4 - What was the purpose of Joe Blount's visit ? (Tick the appropriate
box, and justify by quoting from the text).
He wanted to buy cattle, because he had got only two cows.
||He needed to borrow money because he was facing
He was seeking a new job.
5 - The setting of the story is
(underline the right answer
and justify by quoting from the text)
a) Urban America
b) Rural America
c) Great Britain
6 - What cause (or causes) account for Blount's problems ? (Underline
one in the list, and justify your choice by quoting from the text).
FIRE - DISEASE - COLD - SHORTAGE OF RAIN WATER - HIGH RATES OF INTEREST
7 - What (or who) do the following words refer to ?
a) his ( in "his head" : 2ème paragraphe) :
b) it ( in "figure it any smaller" : fin du 3ème paragraphe)
c) for it ( in "never meant for it" : fin de l'avant-dernier
8 - Read the following lines taken from the text :
a) "His eyes could cut"
b) "There wasn't much to be seen behind the cropped grey whiskers."
c) "Direct refusal was on his tongue, and it wasn't like him to
Which features of Mc Kercher's personality do each line reveal ?
Write the correct letter (a, b, c or, nothing) in the appropriate box.
||It was impossible to know what he had in mind.
||He was used to making quick decisions.
||He knew his clients well.
||He was intimidating.
9 - a) Pick out three details in the passage showing Joe's poverty.
b) What sort of life was he leading, and how did the affect his physical
appearance ? (Give 2 examples).
10 - Find in the text the reasons why Mc Kercher was not willing to
grant Joe the money he needed. (3 lines)
Did he refuse immediately ? (Justify by quoting a sentence from
11 - Translate into French.
a) "Well, I can see it your way all right."
b) "Mc Kercher, looking straight into the man's eyes, saw an
expression there hard to define. The banker shook his head."
------------------ COMPETENCES LINGUISTIQUES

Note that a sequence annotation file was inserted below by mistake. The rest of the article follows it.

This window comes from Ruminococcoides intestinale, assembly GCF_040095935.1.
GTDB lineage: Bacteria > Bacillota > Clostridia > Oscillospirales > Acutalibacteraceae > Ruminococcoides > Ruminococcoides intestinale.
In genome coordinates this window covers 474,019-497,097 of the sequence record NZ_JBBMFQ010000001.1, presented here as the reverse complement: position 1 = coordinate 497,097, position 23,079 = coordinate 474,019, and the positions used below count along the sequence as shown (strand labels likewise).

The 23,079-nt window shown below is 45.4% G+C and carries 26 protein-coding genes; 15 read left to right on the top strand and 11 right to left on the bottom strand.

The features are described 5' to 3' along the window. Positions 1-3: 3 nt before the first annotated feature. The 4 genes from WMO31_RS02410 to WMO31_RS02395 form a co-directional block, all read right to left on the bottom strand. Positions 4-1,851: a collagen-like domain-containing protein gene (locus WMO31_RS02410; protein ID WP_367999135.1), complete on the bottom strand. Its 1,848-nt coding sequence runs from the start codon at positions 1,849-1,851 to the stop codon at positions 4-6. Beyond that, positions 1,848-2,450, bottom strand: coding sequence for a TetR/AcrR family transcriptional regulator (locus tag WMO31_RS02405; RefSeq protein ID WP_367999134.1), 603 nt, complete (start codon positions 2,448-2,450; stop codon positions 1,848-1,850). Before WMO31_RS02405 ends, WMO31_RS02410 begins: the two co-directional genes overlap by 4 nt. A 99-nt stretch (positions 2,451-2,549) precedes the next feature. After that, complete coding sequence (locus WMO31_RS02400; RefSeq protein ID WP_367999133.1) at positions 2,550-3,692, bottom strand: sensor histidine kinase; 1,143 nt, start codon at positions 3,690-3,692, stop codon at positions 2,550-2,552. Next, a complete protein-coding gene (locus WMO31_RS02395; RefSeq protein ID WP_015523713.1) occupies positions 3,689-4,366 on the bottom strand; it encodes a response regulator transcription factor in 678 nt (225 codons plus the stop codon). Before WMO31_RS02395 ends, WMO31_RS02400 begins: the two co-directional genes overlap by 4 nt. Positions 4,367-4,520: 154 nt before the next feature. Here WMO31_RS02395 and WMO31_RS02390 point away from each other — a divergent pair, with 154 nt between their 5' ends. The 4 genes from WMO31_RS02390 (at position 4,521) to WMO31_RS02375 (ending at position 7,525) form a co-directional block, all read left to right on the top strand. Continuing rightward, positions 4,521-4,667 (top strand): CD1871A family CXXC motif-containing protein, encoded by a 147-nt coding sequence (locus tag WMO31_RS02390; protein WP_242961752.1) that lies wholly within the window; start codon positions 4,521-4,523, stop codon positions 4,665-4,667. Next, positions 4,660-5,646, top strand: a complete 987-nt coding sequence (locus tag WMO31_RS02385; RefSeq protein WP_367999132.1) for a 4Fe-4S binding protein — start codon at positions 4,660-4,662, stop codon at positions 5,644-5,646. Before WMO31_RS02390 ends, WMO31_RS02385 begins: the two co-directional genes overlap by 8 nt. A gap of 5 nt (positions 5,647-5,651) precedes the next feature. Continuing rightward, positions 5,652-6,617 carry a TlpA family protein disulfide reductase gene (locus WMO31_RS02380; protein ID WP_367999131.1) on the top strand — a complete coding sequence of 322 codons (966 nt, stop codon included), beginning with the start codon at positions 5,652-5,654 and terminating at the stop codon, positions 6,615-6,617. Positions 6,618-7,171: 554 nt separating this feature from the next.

1 - Fill in the blanks with the appropriate quantifiers chosen from the
list (some of them may be used several times).
FEW, A FEW, LITTLE, A LITTLE, ENOUGH, NO, SOME, MANY, ALL, A LOT
That year, there had been too _____ rain, and far too many periods
of dry weather for Joe to get a decent crop.
Very _____ farmers earned _____ money to support their families.
Joe owned very _____ animals, and had run up quite _____ debts lately.
But, as his neighbours knew, Joe hardly ever complained. When he met
Mr Mc Kercher, he had a _____ argument, but only promised a _____ work
in exchange for _____ help.
2 - Put the verbs into the right tense or form.
Yesterday, Joe Blount (go) to see Mc Kercher.
"How long (you, have) those cows ?"
"We (have) them for over six years", Joe (answer).
"They're much too old. You'd better (sell) them, and (buy)
"That's exactly what I (do), if you (give) me the money I (need).
While Joe (talk) to Mc Kercher, his wife (cook) their meagre lunch.
Actually, there (to be) no cereals as they (not, harvest) any that
When he (come) back, she (ask) him "What (you, do) all that
3 - Bearing the context in mind, turn the following elliptic sentences
into complete sentences.
1) "A little dry over your way ?"
2) "Something on your mind, Joe ?"
3) "A loan ?"
4) "Burned out. No rain over there in April"
5) "Well, not much."
4 - Rephrase the following sentences.
1) He had married a girl from a small ranch over in the Yellows
eight years before.
He had been
2) "I'd prefer to be given the loan right now," he said.
3) "You'd better do cattle breeding ; don't grow wheat any
5 - Translate into English.
1) Il travaillait depuis des années dans ce ranch, quand
il épousa la fille du patron.
2) Vous auriez dû lui répondre tout de suite ; cela ne
sert à rien de remettre votre décision à plus tard.
3) Il se pourrait que Mc Kercher change d'avis et lui prête l'argent
dont il a besoin.